Meant to Live

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"Meant to Live"
SwitchfootMTL.jpg
Single by Switchfoot
from the album The Beautiful Letdown and Music from and Inspired by Spider-Man 2
ReleasedJanuary 27, 2003 (2003-01-27)
Genre
Length3:27
Label
Songwriter(s)
Producer(s)John Fields
Switchfoot singles chronology
"You Already Take Me There"
(2000)
"Meant to Live"
(2003)
"More Than Fine"
(2003)
Music video
"Meant to Live" on YouTube

"Meant to Live" is a single by alternative rock band Switchfoot. "Meant to Live" was released to radio on January 27, 2003. The song peaked at number five on the US Modern Rock chart and U.S. Adult Top 40 chart, number six on U.S. Top 40 radio, and number 18 on the U.S. Billboard Hot 100. It is the first track on the group's 2003 major-label debut album The Beautiful Letdown, and was also featured in the UK version of the Spider-Man 2 soundtrack. In April 2005, the song was certified gold in the United States.[1] The single is generally regarded as the song that helped the band achieve mainstream success.

Background

Lyrically, "Meant to Live" was inspired by T. S. Eliot's poem "The Hollow Men". Singer/writer Jon Foreman has said, "Maybe the kid in the song is me, hoping that I'm meant for more than arguments and failed attempts to fly. Something deep inside of me yearns for the beautiful, the true. I want more than what I've been sold; I want to live life."[2] According to Foreman, this song was also inspired by U2's "I Still Haven't Found What I'm Looking For".[3]

This track refers to C.S. Lewis's novel Out of the Silent Planet with the lyric "Maybe we're bent and broken."

It also refers to John Steinbeck's novel Of Mice and Men, in the lyric "Dreaming about Providence and whether mice or men have second tries."

Composition

"Meant to Live" is an alternative rock song that lasts for a duration of three minutes and twenty seconds.[4] According to the sheet music published at Musicnotes.com by Capitol CMG, it is written in the time signature of common time, with a heavy, moderately slow rock tempo of 76 beats per minute.[4] "Meant to Live" is composed in the key of B minor, while Jon Foreman's vocal range spans one octave and three notes, from a low of D4 to a high of G5.[4] The song has a basic sequence of B5-A5-E5-G5-A5-B5-A5-E5-D5-G5-E5-A5 during its introduction, changes to G5-F5-D5-E5-D5-F5-D5 in the verses, follows G5-A5-B5-E5-G5-E5 at the refrain, has Dsus2-G6-Dsus2-G6-Dsus2-Em7-Csus2-G5 during its bridge and concludes with Dsus2-G6-B5-A5-E5 in the outro as its chord progression.[5]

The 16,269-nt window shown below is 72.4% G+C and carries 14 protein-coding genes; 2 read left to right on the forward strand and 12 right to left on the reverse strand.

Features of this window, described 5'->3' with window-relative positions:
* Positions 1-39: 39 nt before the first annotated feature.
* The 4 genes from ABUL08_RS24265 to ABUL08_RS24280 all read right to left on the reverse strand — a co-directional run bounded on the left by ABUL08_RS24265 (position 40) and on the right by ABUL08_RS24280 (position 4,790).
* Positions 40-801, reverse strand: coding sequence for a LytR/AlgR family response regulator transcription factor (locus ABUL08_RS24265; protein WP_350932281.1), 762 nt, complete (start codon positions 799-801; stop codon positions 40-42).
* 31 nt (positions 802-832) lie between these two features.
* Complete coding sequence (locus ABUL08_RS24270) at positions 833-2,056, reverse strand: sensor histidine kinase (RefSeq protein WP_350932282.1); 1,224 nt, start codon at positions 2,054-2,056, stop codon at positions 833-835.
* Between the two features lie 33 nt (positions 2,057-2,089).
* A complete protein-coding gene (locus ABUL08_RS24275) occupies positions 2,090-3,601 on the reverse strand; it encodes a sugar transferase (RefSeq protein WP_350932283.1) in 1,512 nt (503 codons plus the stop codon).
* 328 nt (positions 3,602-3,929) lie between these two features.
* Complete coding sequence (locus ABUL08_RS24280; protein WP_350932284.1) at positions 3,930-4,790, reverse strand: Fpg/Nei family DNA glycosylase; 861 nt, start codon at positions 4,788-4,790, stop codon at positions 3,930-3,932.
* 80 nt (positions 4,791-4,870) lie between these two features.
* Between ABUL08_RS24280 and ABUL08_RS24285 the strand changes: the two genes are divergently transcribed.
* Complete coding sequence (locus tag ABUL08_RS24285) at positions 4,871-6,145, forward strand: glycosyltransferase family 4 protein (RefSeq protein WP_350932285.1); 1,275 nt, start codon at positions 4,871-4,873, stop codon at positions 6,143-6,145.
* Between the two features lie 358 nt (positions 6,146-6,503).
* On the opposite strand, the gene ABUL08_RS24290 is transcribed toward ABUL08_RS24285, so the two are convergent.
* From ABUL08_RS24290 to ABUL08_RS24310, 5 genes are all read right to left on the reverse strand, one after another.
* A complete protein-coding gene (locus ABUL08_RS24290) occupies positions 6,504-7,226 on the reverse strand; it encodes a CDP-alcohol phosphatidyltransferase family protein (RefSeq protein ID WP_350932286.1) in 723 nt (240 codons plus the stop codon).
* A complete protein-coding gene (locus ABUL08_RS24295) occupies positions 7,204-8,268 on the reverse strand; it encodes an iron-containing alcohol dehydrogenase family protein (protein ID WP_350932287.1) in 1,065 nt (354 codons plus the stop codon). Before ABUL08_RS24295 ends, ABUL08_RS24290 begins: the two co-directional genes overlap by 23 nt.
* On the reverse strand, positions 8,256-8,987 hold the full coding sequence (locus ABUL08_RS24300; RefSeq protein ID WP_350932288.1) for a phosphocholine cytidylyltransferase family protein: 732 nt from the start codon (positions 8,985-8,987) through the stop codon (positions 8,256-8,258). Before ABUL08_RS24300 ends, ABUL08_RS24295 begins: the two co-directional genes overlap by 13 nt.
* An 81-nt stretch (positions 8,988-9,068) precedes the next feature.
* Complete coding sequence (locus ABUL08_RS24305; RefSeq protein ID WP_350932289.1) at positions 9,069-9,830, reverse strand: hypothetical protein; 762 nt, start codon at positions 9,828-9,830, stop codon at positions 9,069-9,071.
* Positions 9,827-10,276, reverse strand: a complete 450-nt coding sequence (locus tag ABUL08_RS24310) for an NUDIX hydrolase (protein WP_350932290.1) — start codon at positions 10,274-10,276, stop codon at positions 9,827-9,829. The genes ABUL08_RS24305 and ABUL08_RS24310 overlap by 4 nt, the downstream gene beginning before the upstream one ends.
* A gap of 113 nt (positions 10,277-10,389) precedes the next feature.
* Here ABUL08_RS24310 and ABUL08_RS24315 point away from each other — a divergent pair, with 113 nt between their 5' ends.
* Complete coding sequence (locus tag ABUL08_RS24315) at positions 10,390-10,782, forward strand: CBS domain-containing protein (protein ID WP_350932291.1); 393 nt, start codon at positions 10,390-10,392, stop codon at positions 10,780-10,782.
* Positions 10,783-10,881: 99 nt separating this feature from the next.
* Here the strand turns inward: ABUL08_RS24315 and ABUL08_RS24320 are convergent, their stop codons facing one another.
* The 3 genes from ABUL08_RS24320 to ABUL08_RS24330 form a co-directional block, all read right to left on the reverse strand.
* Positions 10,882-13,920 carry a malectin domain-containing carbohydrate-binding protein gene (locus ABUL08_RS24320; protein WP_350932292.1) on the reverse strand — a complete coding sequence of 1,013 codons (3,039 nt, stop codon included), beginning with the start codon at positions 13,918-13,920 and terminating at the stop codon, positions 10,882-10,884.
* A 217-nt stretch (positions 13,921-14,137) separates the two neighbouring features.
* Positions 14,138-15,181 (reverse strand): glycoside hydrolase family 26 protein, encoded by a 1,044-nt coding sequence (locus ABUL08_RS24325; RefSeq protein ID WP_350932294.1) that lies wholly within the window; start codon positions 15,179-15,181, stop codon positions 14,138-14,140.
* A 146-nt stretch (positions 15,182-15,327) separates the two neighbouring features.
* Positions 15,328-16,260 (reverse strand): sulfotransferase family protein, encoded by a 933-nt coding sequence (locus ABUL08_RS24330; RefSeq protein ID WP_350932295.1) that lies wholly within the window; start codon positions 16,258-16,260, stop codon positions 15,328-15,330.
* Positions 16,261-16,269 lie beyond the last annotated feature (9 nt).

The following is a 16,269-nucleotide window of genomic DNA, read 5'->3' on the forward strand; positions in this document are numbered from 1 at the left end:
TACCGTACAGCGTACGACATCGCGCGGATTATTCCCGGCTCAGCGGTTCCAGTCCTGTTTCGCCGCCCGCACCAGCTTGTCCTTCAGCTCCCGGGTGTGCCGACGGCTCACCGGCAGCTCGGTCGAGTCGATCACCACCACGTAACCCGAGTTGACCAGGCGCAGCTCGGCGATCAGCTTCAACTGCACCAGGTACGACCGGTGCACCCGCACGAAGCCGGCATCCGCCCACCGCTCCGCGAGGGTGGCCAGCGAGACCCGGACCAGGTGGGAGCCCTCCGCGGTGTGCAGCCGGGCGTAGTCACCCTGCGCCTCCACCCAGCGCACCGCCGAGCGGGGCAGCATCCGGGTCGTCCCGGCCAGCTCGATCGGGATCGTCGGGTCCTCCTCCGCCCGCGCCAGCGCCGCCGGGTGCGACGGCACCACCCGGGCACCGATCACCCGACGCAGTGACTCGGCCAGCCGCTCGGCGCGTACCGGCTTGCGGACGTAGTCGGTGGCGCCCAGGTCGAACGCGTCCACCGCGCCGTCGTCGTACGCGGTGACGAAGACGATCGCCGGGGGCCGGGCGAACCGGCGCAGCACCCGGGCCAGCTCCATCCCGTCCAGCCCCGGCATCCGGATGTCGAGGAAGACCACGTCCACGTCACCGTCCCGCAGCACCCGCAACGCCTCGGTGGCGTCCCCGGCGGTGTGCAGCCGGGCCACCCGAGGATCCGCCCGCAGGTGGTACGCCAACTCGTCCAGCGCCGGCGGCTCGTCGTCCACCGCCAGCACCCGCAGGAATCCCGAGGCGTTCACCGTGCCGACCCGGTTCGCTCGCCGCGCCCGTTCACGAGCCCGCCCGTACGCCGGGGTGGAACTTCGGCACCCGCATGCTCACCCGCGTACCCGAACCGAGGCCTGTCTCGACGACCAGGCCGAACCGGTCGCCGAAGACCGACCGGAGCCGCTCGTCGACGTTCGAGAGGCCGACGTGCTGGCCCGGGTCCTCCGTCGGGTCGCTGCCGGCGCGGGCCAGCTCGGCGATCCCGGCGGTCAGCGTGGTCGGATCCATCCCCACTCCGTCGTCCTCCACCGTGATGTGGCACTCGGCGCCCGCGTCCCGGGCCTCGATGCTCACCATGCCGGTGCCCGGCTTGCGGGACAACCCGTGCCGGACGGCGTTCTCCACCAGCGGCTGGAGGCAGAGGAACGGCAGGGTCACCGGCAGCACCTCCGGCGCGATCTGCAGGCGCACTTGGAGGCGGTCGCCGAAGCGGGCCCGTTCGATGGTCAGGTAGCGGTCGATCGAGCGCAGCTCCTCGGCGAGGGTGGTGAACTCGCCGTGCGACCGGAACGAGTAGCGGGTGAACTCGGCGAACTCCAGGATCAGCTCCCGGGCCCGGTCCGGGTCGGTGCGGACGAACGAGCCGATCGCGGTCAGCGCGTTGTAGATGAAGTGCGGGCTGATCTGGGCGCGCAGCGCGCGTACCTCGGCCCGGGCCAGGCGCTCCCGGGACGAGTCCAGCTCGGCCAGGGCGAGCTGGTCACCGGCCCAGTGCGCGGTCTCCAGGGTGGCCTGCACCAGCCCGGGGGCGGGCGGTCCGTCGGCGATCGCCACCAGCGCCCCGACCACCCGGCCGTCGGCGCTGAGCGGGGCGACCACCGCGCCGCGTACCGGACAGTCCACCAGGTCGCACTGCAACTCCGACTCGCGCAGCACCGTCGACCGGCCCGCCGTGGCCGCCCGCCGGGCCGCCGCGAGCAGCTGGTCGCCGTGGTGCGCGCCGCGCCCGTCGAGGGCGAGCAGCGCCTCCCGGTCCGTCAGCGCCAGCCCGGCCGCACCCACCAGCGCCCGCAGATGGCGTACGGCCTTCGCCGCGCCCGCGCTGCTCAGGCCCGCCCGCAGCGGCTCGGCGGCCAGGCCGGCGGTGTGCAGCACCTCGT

The song has a lumbering, incensed post-grunge riff driven by heavy guitars. During its yearning bridge, the musical composition momentarily shifts to shimmery folk-rock.[6] "Meant to Live" features lead singer Jonathan Foreman intoning strong melodies which unite the song's different parts.[6] His lyrical content has a uniquely melancholic yet hopeful tone.[6] Foreman's vulnerable verses contain world-weary lines: "Maybe we've been living with our eyes half open/Maybe we're bent and broken."[6] They express a subtly inspirational feeling as well as suggestion to delve deeper or look higher for fulfillment.[6] "Meant to Live" also harbors some political sentiments, containing the topical lines, "we want more than the wars of our fathers."[6]

Critical reception

Comparing its guitar riff to that of Nirvana's In Utero while complimenting the timelessness of its sentiments, AllMusic's claims that the song "has its cake and eats it too, musically and lyrically speaking."[6] She continued writing, "Meant to Live"'s sympathetic, idealistic (not preachy) viewpoint, combined with its powerful guitars, make the song successful as both an alternative CCM and modern rock single.[6]

Music videos

There were three music videos made for this song. The first video features live performance footage, the second is a concept video depicting the band playing inside a house while the walls and insides are slowly being torn down, showing a resemblance to Nirvana's "Smells Like Teen Spirit" music video, which the "Meant to Live" video has been compared to, and a third video is mixed into clips from Spider-Man 2, and was released exclusively in the UK.